One last and final note that I think that makes this movie so good is the willingness of actors to be in it, the enthusiasm, and the cameos (refer back to point #1 of this sentence). Julia Roberts was in it, doing a fantastic job, probably one of the most un-characteristic roles for her (I wonder how licking Sam Rockwell's face tasted?) and probably why I like it the best. Then there was cameos by Maggie Gyllenhall (Jake's sister that starred in the controversial "Secretary"--and ironically she plays an almost secretary-like character...). Brad Pitt and Leo DiCaprio were in it as non-speaking bachelor's, and of course, back to the non-cameo's, there were the amazing Sam Rockwell, Drew Barrymore and George Clooney in it as well (of course George had to be in there).
Very interesting movie. Maybe I'll have to read Chuck Barris' autobiography sometime.
The Exorcist (1973)
A powerful film to say the least.
This movie is, at the moment, tied with the Japenese "Premonition" for my favorite horror film of all-time. Perhaps "The Exorcist" has a slight advantage, though.
First of all, whether it is a true story or not, it still has extremely strange circumstances surrounding the making of this movie.
I think something like 13 people died during the making, the set burned down mysteriously (no one knows why, even to this day) as well as the crew being plagued with minor difficulties.
I have heard conflicting view on whether or not the actual exorcism occurred, but I tend to believe that no matter how improbable, these sort of things do happen.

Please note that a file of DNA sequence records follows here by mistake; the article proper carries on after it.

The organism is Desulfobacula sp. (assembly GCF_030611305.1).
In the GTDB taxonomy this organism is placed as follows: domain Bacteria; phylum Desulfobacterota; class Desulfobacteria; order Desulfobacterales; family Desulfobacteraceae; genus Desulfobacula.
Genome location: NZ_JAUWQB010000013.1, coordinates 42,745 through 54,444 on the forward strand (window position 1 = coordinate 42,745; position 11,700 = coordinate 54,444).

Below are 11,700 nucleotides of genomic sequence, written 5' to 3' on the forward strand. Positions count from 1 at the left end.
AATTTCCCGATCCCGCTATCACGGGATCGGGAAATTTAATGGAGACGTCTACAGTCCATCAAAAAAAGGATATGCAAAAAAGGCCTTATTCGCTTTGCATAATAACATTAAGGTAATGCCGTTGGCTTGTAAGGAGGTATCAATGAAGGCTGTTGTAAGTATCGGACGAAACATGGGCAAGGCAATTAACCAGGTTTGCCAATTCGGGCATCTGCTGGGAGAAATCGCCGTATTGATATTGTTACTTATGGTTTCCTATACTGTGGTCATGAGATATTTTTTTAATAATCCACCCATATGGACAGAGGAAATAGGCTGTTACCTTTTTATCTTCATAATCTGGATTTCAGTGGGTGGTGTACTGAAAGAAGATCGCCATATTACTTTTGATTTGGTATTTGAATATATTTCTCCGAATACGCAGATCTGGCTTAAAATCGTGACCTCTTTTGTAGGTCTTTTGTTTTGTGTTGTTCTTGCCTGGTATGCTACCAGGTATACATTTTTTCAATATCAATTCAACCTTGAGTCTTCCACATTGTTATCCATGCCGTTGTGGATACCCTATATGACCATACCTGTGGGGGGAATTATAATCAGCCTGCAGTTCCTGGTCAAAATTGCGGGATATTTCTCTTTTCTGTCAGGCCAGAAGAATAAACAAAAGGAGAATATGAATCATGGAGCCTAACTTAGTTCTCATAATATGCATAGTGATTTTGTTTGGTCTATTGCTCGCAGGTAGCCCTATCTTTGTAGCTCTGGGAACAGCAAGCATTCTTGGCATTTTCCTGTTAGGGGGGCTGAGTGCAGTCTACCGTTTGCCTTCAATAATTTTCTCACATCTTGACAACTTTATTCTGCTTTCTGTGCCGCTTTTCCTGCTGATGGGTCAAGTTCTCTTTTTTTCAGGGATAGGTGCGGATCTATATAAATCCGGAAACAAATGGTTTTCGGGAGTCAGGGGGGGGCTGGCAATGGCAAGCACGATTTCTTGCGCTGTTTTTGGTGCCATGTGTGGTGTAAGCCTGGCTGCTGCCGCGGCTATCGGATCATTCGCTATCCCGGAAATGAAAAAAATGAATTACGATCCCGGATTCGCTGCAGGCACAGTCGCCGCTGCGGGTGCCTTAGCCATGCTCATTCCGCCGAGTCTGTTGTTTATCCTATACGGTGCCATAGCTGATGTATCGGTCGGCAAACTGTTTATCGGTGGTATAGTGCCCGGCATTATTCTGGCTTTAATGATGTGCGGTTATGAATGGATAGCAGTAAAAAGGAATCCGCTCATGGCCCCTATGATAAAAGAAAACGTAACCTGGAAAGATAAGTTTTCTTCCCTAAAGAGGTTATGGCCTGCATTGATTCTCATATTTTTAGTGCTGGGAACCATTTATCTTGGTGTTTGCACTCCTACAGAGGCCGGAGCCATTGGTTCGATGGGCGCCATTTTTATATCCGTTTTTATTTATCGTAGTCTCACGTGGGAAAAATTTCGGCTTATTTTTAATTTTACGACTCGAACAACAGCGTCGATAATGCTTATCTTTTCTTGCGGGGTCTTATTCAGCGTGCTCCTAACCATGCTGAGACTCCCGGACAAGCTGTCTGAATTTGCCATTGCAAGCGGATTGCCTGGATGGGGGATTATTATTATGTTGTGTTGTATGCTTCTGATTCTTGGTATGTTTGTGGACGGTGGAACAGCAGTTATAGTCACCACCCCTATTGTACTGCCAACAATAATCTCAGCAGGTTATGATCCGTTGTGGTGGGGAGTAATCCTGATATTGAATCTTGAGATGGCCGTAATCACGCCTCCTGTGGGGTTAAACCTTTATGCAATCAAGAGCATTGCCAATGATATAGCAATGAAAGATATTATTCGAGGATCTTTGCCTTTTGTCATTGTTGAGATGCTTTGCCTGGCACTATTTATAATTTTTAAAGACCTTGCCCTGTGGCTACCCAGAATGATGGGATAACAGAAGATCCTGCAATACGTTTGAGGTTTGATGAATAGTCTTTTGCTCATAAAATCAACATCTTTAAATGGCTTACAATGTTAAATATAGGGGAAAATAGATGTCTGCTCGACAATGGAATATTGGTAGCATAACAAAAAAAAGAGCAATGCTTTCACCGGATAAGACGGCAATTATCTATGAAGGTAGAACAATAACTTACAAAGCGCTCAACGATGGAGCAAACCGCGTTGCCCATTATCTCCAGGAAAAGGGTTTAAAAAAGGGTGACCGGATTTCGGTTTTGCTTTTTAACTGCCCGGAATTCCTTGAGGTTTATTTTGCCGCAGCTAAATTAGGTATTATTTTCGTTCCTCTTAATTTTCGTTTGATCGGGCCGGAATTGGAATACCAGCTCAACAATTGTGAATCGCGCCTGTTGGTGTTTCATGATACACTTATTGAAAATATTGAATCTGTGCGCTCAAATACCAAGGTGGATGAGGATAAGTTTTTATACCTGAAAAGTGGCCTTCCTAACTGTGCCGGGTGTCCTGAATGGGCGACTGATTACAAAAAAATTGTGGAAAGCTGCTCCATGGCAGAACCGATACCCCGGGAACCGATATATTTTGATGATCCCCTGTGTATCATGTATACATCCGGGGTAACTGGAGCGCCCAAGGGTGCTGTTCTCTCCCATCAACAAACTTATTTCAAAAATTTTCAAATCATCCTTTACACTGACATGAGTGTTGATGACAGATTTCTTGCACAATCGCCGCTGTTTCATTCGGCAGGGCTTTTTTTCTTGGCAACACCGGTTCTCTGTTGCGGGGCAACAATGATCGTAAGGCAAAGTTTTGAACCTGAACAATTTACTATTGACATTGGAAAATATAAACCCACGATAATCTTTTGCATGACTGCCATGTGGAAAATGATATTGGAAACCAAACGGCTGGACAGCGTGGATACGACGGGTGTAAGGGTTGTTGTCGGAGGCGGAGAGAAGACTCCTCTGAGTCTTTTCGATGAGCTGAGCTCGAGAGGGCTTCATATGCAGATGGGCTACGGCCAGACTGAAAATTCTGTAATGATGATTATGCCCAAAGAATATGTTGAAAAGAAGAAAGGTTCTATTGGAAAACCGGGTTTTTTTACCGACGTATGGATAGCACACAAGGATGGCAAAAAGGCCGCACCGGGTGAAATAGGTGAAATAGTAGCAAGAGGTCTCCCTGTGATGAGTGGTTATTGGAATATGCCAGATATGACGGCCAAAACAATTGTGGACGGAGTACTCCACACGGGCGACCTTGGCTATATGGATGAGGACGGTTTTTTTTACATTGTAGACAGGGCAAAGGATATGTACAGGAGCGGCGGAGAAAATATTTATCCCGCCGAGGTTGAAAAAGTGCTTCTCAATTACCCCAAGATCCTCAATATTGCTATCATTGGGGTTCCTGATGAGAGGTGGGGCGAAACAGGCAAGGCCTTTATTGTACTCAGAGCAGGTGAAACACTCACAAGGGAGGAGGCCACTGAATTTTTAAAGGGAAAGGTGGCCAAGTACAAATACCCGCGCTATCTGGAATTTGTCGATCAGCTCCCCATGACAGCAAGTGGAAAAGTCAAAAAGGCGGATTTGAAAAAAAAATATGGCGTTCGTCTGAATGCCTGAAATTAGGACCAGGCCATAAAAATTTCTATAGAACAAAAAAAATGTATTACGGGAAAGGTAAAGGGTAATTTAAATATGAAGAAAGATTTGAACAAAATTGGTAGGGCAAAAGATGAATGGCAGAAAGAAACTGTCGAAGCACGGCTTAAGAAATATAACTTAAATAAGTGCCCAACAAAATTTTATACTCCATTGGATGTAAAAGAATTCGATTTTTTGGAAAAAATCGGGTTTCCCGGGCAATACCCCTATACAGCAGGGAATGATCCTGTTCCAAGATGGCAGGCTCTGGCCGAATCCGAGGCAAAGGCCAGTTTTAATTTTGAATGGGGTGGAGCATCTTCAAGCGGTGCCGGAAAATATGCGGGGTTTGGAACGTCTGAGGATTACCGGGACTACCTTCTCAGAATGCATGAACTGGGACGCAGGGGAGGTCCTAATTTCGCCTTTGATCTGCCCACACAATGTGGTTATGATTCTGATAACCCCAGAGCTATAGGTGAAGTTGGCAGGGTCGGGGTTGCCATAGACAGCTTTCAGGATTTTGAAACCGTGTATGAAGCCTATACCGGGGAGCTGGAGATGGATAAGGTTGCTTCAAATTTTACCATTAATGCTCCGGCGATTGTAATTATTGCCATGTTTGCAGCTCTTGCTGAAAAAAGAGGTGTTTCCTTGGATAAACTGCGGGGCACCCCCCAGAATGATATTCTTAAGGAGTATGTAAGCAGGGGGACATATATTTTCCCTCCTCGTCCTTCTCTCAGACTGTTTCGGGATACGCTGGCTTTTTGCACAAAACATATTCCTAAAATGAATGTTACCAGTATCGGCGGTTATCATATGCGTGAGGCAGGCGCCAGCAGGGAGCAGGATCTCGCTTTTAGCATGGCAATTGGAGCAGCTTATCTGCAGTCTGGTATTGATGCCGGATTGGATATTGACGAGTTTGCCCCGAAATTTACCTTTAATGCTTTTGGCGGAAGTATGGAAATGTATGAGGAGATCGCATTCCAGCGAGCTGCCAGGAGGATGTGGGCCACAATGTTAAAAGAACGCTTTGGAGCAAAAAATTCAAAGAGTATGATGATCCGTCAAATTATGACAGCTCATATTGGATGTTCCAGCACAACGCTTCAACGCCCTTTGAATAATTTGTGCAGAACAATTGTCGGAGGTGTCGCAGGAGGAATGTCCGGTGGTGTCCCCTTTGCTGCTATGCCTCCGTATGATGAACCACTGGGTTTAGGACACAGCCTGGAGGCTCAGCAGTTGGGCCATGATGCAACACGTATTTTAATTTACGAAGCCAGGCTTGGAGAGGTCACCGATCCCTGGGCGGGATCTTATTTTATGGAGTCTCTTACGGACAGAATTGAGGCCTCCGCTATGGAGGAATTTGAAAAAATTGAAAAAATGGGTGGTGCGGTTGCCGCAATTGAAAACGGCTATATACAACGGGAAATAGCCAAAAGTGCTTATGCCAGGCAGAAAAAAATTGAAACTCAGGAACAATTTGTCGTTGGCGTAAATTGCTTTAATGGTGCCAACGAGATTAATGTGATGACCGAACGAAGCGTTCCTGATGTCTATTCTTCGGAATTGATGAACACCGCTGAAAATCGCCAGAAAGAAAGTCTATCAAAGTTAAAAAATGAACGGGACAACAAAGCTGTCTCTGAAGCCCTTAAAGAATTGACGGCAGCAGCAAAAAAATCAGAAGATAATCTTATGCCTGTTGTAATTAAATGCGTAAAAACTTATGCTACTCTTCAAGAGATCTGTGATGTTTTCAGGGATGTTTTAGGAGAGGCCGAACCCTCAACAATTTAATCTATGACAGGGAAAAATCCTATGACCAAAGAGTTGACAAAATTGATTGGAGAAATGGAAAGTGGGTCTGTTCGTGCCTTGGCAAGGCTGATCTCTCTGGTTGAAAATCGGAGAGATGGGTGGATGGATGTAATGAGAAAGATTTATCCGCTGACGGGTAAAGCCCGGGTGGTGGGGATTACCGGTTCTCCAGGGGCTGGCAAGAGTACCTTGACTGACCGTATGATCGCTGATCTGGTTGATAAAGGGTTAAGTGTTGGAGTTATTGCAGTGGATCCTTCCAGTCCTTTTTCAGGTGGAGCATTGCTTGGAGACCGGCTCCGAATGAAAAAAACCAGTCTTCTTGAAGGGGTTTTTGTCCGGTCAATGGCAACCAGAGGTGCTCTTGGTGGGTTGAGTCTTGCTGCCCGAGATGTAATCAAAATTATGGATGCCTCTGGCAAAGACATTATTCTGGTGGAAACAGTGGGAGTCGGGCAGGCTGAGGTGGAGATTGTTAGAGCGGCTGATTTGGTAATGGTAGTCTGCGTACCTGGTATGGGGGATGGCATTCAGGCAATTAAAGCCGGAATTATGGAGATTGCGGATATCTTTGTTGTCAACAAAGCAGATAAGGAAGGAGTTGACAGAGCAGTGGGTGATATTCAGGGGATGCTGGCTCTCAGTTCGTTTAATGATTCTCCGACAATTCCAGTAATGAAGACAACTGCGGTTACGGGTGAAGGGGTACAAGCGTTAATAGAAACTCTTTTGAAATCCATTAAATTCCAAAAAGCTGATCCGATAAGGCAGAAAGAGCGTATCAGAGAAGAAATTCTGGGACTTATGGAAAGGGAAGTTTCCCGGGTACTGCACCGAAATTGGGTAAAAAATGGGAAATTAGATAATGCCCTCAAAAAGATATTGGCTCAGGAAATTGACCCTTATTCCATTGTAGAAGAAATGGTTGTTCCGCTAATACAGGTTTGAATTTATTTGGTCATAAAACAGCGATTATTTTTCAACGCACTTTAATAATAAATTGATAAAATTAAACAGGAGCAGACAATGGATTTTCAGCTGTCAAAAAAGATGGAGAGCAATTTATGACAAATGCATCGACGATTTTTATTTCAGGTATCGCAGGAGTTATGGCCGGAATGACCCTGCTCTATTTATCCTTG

Call me religious. Call me superstitious. That's just what I believe.
Also, the acting is amazing. I know a lot of it is real, like the angered look on the mother's face when she gets slapped across the room, and the frightened look from the Regan when she is flipping out on the bed. The are REAL emotions the actors went through, because they were being pulled too violently (in both cases) by the men who were pulling the ropes for 'special effects' behind them.
However, whether you, yourself believe in the above mentioned things or not, this is not a forgettable film whatsoever. My recommendation is to watch it either completely alone or with one other person at the most in a pitch-black environment. If you aren't freaked out and/or if your jaw is not dropped open by the end of the film, then I'll know you're watching it from a little cell in an unknown prison, Charles Manson.